FameLab South Africa: University of the Free State's Emmie Chiyindiko wins
Creating conversations between science and society was the focus of the FameLab South Africa final held at the Future Earth conference in Port Elizabeth.
Thirteen South Africa researchers gathered to compete for the chance to represent South Africa in the international FameLab competition. Emmie Chiyindiko from the University of the Free State won the title and will now compete in the international competition in the United Kingdom.
Runners-up Sebabatso Maifadi from the University of South Africa and Buhle Buyana from the University of Fort Hare engaged and entertained the audience, linking their research to sustainable development goals, the theme of the Future Earth conference at which the final was held.
Deputy chief executive of the National Research Foundation Dr Gansen Pillay praised the young researchers for their commitment to engaging the public with their research.
He invited all of the FameLab finalists to a discussion with the foundation on their thoughts about the future of science in South Africa, and undertook to receive their proposals for further research into each of their disciplines.
Director of science engagement agency Jive Media Africa Robert Inglis highlighted the importance of the skills developed through FameLab for “having conversations about science which can ultimately lead to solutions for a more sustainable and equitable future”.
The format of the FameLab competition requires participants to present a scientific topic or concept to a panel of expert judges in a time of no more than three minutes. Talks are judged on content, clarity and charisma. The challenge is that talks should be accurate and informative but also entertaining and original, all while ensuring that they are accessible to public audiences.
“We must ensure that all voices are part of the science conversation, and we are therefore really thrilled to have so many women among the top 13,” said Anisa Khan of the British Council.
FameLab is an international competition and training programme designed to inspire, motivate and develop young scientists and engineers to actively engage with the public. With over 30 participating countries worldwide, it has been dubbed the “Pop Idols of Science”. The South African winner will go on to compete against their peers on an international stage at The Times Cheltenham Science Festival in the UK in June.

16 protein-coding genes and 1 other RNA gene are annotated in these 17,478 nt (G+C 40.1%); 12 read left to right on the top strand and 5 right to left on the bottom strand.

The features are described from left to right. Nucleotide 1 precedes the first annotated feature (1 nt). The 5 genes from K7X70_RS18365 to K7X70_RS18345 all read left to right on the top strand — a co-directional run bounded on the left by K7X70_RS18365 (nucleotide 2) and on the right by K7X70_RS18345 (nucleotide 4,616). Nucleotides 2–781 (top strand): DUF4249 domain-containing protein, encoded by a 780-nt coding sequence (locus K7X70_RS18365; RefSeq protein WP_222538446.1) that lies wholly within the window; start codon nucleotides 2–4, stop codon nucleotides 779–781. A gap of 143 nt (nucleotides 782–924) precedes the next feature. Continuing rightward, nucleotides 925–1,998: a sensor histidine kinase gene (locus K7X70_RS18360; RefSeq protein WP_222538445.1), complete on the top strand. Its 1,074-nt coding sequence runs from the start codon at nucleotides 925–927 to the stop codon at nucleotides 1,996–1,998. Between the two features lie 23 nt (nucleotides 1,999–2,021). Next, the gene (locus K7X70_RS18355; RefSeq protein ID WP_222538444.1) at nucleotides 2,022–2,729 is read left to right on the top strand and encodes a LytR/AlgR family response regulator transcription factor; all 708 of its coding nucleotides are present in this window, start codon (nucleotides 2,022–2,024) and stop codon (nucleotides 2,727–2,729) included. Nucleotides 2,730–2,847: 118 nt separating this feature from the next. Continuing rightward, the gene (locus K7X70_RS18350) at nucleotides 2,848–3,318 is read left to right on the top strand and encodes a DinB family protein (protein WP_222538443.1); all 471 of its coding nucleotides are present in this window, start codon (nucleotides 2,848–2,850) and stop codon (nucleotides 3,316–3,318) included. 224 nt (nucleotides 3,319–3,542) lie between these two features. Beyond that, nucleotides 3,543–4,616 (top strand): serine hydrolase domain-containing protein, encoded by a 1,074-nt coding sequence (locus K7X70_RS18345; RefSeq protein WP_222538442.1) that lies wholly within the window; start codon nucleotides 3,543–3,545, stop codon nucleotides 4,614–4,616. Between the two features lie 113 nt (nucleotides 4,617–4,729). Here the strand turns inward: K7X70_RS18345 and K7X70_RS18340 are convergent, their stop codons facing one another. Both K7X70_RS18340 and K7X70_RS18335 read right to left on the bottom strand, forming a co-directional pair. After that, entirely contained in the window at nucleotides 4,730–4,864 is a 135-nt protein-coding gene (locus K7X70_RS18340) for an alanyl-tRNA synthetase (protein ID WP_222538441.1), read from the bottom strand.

FameLab in South Africa is made possible by a partnership between the British Council, the South African Agency for Science and Technology Advancement and research communication specialists Jive Media Africa.
The South Africa Agency for Science and Technology Advancement (SAASTA) is a business unit of the National Research Foundation (NRF) with the mandate to advance public awareness, appreciation and engagement of science, engineering, innovation and technology in South Africa.
About the British Council:
The British Council is the UK’s international organisation for educational opportunities and cultural relations. We create international opportunities for the people of the UK and other countries and build trust between them worldwide.
About Jive Media Africa:
Jive Media Africa supports top researchers with innovative, cutting edge communications. Winners of the National Science and Technology Forum Award for Science Communication, they brought the FameLab competition to South Africa in 2013.
For more information, please visit //www.saasta.ac.za/.
Anisa Khan, British Council: Newton Fund and Higher Education Programme Manager Tel: 011 560 9322 Email: [email protected]
British Council website https://www.britishcouncil.org/education/science/public-engagement/famelab
Robert Inglis, Jive Media Africa Director Tel: 033 342 9380/2
Email: [email protected]
Joanne Riley, SAASTA, Science Editor: Science Communication
Tel: 012 392 934 9
Email: [email protected]